• They created social media profiles for Facebook and Twitter and had even a slogan: "A kiosk is too small for eating. A supermarket is too big for daily shopping."
The first shop opened at Dam Nº 4, Pierina Dialesi Nº 260 (at the Buenos Aires port shore) on September the 8, 2009. Gerardo Gonzalez Valencia planned to expand by 2010 (in just one year) to four neighborhoods: Barrio Norte, Microcentro, Congreso and Palermo.

As a manager the designated Argentinian businessman Oscar Gilberto Calvete (the one who owned the Chevrolet Astra bought by Arias for the scheme's members). Calvete had known Gerardo Gonzalez Valencia in Mexico where he had a consulting firm. As we can appreciate from the images, Corner was specifically designed for expansion through the whole city of Buenos Aires. We will never know under which kind of business structure Los Cuinis wanted to develop their Argentinian structure (i.e., a franchise, a brand chain, etc.)

The system built by Los Cuinis in order to channel money through Corner was quite simple. Circulo Internacional SA had opened three different corporate accounts at Santander Rio Bank, a subsidiary of Banco Santander. This is a Spanish bank owned by the Botin dynasty, which has a huge presence in Latin America. These three corporate accounts received two kinds of deposits/entries: cash deposits and bank drafts.

There is hardly any public information on what happened inside the Circulo Internacional SA accounts at the Santander Rio bank. The cash deposits made into the accounts could represent the money channeled through the Corner shop. Since this shop was a cash intensive business which accepted even foreign currency (such as dollars, for example), the flow of cash between Corner and Circulo Internacional SA´s accounts could be justified as legitimate profit (the amount, nevertheless, should have been quite astonishing considering that Corner was only one shop and was a new business).

The issue relating bank drafts is far more interesting because it maybe have involved money coming from outer Argentina. We must not confuse a wire transfer and a bank draft. If one wants to make a wire transfer, one must do it by transferring funds from Account A to Account B, and thus the path of the money can be traced inversely, from Account B to Account A.

If one has access to Account A, that means that it is possible that their name or data appearson it as well. Nevertheless a bank draft does not require an Account A. It is possible to send money directly to Account B without the need of using a traceable first account.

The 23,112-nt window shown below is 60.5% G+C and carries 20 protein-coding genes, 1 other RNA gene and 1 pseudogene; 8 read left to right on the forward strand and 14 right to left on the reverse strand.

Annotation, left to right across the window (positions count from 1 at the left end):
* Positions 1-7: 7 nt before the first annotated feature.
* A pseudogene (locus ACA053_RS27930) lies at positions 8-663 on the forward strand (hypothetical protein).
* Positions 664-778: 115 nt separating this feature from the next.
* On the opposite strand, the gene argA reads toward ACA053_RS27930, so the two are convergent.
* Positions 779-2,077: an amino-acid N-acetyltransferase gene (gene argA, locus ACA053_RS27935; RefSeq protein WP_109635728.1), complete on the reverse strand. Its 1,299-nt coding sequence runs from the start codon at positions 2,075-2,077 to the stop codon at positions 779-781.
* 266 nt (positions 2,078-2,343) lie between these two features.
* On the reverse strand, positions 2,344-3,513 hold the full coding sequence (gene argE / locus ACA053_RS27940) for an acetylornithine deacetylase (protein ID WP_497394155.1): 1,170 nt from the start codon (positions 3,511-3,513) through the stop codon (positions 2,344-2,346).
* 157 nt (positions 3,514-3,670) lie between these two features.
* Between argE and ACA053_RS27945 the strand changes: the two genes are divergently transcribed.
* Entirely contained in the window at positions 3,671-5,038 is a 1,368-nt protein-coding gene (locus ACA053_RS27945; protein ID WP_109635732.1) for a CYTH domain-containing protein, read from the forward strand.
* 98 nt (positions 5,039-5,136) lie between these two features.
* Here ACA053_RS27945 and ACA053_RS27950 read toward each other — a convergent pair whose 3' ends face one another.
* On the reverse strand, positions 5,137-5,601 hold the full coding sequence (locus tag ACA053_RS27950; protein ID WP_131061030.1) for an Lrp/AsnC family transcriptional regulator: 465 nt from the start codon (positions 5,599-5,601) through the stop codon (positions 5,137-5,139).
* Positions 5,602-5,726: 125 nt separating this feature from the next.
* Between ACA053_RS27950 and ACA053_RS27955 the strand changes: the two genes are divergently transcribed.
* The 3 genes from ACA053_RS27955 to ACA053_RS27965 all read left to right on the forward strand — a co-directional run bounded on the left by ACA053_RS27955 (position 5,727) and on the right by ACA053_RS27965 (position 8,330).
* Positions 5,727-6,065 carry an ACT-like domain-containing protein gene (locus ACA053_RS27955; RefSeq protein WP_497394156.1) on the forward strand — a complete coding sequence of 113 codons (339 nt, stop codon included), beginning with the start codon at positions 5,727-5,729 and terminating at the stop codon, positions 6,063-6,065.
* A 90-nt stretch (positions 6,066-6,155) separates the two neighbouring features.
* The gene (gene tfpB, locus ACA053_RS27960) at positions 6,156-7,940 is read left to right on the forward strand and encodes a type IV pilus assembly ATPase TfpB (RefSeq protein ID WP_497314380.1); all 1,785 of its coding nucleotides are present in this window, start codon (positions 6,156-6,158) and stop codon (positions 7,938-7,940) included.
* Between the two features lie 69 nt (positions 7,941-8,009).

For example, imagine there is a Cuinis operator in Guadalajara. That operator wants to send $US50,000 to Circulo Internacional in Argentina and wants to do it directly, without using any open or existing bank accounts in the Mexican financial institution because they want the money to be literally untraceable. All they need to do is to gather 25 people, give them US$2,000 each (since it was the maximum quantity Santander accepted for bank drafts), and tell them to go to several Santader offices around Guadalajara to make the drafts.

They would show their ID card and notify the identity of the receiver (Circulo Internacional SA). They are not required to have an account in the Santander bank (if they do, the draft does not suffer a commission). This process takes a few minutes.

Circulo Internacional would receive in less than 24 hours the US$50,000 (minus commission) and on the records it appears that 25 different Mexicans, which did not have any kind of contact with Santander´s Bank Mexican subsidiary, sent the money to three accounts of a client of Santander´s subsidiary in Argentina.

This kind of fractional payment system is called "smurfing". Although it is simple and slow, it is often the best way to send money abroad without gaining attention. Santander Bank had a subsidiary called Santander Envíos SA, which had developed a bank draft network system known as Santander Envíos. This was possibly the channel that Circulo Internacional SA used to receive drug-money from Los Cuinis network.

In the end the whole scheme would look like this:

Through this simple methods Los Cuinis laundered a quantity between US$1,500,000 and 2,000,000. Considering that the opening of the first Corner shop cost nearly US$2,500,000, it is obvious that they did not even recover the initial investment. That might be the reason for Gerardo's departure to Uruguay.

On July 9, 2012, he took his wife and children (who were attending one of the most expensive private schools of Buenos Aires) and moved to Uruguay, a country located between Argentina and Brazil. The next part of the story has been more difficult to trace for one reason. Although most official institutions are reluctant to label Uruguay as such, we must consider that this tiny Latin American country is in fact a tax heaven.

Since the 1990s it has placed itself as a paradise for money laundering for two reasons: first, it is a country located near Brazil, Paraguay and Argentina, three countries that are drug trafficking and corruption hubs in the need of constant infrastructure for sending black money away (for which they use corporate vehicles founded in Uruguay)

And second, Uruguay is adamant in its use of tax secrecy. Although the government says that the 2016 Tax Secrecy Law Uruguay has made the country's financial system more transparent, it is still virtually impossible to obtain information about Uruguayan companies, businesses or people associated to them.

That is why the only way to research about Uruguayan firms is to use foreign sources, in these case offshore leaks, such as the Panama Papers, a massive leak of 200,000 documents in 2015 from a private law firm containing information from several global clients, including Los Cuinis.

When they moved to Punta del Este (one of the most expensive cities in Uruguay), Gerardo Gonzalez Valencia and his wife Wendy Dalaithy Amaral Arevalo had already developed ties with a Uruguayan  notary called Gianella Guarino Anfossi. She was an important contact Los Cuinis in this tiny tax heaven.